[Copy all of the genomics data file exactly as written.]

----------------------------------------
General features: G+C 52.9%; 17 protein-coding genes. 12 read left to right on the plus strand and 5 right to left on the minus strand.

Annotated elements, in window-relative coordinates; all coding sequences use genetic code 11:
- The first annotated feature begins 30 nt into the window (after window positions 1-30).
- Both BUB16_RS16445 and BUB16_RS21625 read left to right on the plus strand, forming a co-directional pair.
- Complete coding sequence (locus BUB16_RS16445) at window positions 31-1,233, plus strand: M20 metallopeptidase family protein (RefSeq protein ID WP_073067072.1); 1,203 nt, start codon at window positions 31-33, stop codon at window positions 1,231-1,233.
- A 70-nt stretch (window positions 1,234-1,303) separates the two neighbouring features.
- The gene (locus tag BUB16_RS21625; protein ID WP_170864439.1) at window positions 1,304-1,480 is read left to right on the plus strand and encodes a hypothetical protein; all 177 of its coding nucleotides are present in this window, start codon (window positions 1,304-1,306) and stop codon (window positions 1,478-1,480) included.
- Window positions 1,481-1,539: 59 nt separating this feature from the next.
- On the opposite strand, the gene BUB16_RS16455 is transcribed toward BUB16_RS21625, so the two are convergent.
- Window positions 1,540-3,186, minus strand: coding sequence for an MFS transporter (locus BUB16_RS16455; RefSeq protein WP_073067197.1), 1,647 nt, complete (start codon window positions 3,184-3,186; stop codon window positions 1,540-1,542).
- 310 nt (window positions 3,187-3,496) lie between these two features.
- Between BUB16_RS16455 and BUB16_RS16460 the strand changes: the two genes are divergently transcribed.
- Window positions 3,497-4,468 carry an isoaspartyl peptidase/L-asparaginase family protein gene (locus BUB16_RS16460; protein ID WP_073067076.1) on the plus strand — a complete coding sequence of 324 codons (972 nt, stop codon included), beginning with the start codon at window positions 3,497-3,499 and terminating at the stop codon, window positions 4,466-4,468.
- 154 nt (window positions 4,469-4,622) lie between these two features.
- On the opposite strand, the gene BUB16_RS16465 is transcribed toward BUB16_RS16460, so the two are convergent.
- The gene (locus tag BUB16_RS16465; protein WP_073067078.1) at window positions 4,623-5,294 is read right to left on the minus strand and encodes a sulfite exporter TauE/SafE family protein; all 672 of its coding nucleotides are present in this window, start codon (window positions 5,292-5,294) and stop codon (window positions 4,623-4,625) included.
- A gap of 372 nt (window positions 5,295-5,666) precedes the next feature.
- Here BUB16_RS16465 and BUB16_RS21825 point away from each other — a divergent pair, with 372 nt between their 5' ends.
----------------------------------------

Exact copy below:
General features: G+C 52.9%; 17 protein-coding genes. 12 read left to right on the plus strand and 5 right to left on the minus strand.

Annotated elements, in window-relative coordinates; all coding sequences use genetic code 11:
- The first annotated feature begins 30 nt into the window (after window positions 1-30).
- Both BUB16_RS16445 and BUB16_RS21625 read left to right on the plus strand, forming a co-directional pair.
- Complete coding sequence (locus BUB16_RS16445) at window positions 31-1,233, plus strand: M20 metallopeptidase family protein (RefSeq protein ID WP_073067072.1); 1,203 nt, start codon at window positions 31-33, stop codon at window positions 1,231-1,233.
- A 70-nt stretch (window positions 1,234-1,303) separates the two neighbouring features.
- The gene (locus tag BUB16_RS21625; protein ID WP_170864439.1) at window positions 1,304-1,480 is read left to right on the plus strand and encodes a hypothetical protein; all 177 of its coding nucleotides are present in this window, start codon (window positions 1,304-1,306) and stop codon (window positions 1,478-1,480) included.
- Window positions 1,481-1,539: 59 nt separating this feature from the next.
- On the opposite strand, the gene BUB16_RS16455 is transcribed toward BUB16_RS21625, so the two are convergent.
- Window positions 1,540-3,186, minus strand: coding sequence for an MFS transporter (locus BUB16_RS16455; RefSeq protein WP_073067197.1), 1,647 nt, complete (start codon window positions 3,184-3,186; stop codon window positions 1,540-1,542).
- 310 nt (window positions 3,187-3,496) lie between these two features.
- Between BUB16_RS16455 and BUB16_RS16460 the strand changes: the two genes are divergently transcribed.
- Window positions 3,497-4,468 carry an isoaspartyl peptidase/L-asparaginase family protein gene (locus BUB16_RS16460; protein ID WP_073067076.1) on the plus strand — a complete coding sequence of 324 codons (972 nt, stop codon included), beginning with the start codon at window positions 3,497-3,499 and terminating at the stop codon, window positions 4,466-4,468.
- 154 nt (window positions 4,469-4,622) lie between these two features.
- On the opposite strand, the gene BUB16_RS16465 is transcribed toward BUB16_RS16460, so the two are convergent.
- The gene (locus tag BUB16_RS16465; protein WP_073067078.1) at window positions 4,623-5,294 is read right to left on the minus strand and encodes a sulfite exporter TauE/SafE family protein; all 672 of its coding nucleotides are present in this window, start codon (window positions 5,292-5,294) and stop codon (window positions 4,623-4,625) included.
- A gap of 372 nt (window positions 5,295-5,666) precedes the next feature.
- Here BUB16_RS16465 and BUB16_RS21825 point away from each other — a divergent pair, with 372 nt between their 5' ends.